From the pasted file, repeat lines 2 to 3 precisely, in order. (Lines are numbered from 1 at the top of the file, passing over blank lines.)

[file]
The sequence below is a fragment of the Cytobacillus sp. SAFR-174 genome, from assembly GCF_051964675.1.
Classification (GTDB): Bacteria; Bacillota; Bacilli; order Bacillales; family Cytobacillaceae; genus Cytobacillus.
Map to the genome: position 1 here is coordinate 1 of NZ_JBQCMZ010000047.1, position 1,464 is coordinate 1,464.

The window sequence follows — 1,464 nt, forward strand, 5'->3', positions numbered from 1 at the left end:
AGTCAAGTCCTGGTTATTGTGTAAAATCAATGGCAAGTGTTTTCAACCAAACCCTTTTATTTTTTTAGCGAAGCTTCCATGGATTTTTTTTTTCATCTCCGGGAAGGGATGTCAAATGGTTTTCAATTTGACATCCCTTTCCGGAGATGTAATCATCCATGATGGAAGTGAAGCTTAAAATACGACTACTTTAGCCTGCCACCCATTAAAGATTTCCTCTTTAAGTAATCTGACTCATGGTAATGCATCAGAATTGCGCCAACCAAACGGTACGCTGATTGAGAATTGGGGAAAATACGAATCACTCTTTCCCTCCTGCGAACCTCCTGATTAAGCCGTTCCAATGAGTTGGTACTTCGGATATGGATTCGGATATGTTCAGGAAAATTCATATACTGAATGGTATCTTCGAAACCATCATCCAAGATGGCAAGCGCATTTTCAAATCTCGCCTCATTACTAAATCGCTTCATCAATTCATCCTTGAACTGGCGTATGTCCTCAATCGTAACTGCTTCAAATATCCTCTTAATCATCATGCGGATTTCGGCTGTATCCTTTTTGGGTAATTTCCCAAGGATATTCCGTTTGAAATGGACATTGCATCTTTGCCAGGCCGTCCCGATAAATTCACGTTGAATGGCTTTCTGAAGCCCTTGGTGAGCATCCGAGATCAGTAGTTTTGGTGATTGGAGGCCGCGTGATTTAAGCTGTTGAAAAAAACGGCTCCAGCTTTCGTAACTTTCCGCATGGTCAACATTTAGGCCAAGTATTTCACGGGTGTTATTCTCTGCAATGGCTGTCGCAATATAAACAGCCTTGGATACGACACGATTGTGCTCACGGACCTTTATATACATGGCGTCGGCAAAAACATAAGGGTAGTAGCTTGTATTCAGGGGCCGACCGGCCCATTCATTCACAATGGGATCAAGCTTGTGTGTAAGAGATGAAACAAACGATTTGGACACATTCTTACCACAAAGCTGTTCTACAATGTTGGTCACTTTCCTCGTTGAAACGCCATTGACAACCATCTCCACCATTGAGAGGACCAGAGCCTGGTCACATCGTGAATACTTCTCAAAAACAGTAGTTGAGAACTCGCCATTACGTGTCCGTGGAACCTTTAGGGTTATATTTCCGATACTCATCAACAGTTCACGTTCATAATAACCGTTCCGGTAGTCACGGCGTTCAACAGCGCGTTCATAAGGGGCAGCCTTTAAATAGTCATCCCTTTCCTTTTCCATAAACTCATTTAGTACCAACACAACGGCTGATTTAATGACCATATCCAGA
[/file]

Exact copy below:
Classification (GTDB): Bacteria; Bacillota; Bacilli; order Bacillales; family Cytobacillaceae; genus Cytobacillus.
Map to the genome: position 1 here is coordinate 1 of NZ_JBQCMZ010000047.1, position 1,464 is coordinate 1,464.